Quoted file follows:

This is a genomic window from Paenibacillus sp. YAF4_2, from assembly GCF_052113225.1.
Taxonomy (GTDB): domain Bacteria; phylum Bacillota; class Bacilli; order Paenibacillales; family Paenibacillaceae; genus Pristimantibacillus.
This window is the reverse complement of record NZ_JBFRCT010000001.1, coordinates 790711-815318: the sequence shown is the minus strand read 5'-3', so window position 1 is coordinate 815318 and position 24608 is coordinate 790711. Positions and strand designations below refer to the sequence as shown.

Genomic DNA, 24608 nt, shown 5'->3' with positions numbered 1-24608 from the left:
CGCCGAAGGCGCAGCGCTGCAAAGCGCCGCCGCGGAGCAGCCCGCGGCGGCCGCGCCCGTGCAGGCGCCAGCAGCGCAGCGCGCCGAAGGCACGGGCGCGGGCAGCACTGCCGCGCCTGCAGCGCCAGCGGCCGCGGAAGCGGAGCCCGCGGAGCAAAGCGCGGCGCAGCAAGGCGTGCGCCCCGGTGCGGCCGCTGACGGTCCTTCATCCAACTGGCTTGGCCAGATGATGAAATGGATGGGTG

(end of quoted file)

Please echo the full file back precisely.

This is a genomic window from Paenibacillus sp. YAF4_2, from assembly GCF_052113225.1.
Taxonomy (GTDB): domain Bacteria; phylum Bacillota; class Bacilli; order Paenibacillales; family Paenibacillaceae; genus Pristimantibacillus.
This window is the reverse complement of record NZ_JBFRCT010000001.1, coordinates 790711-815318: the sequence shown is the minus strand read 5'-3', so window position 1 is coordinate 815318 and position 24608 is coordinate 790711. Positions and strand designations below refer to the sequence as shown.

Genomic DNA, 24608 nt, shown 5'->3' with positions numbered 1-24608 from the left:
CGCCGAAGGCGCAGCGCTGCAAAGCGCCGCCGCGGAGCAGCCCGCGGCGGCCGCGCCCGTGCAGGCGCCAGCAGCGCAGCGCGCCGAAGGCACGGGCGCGGGCAGCACTGCCGCGCCTGCAGCGCCAGCGGCCGCGGAAGCGGAGCCCGCGGAGCAAAGCGCGGCGCAGCAAGGCGTGCGCCCCGGTGCGGCCGCTGACGGTCCTTCATCCAACTGGCTTGGCCAGATGATGAAATGGATGGGTG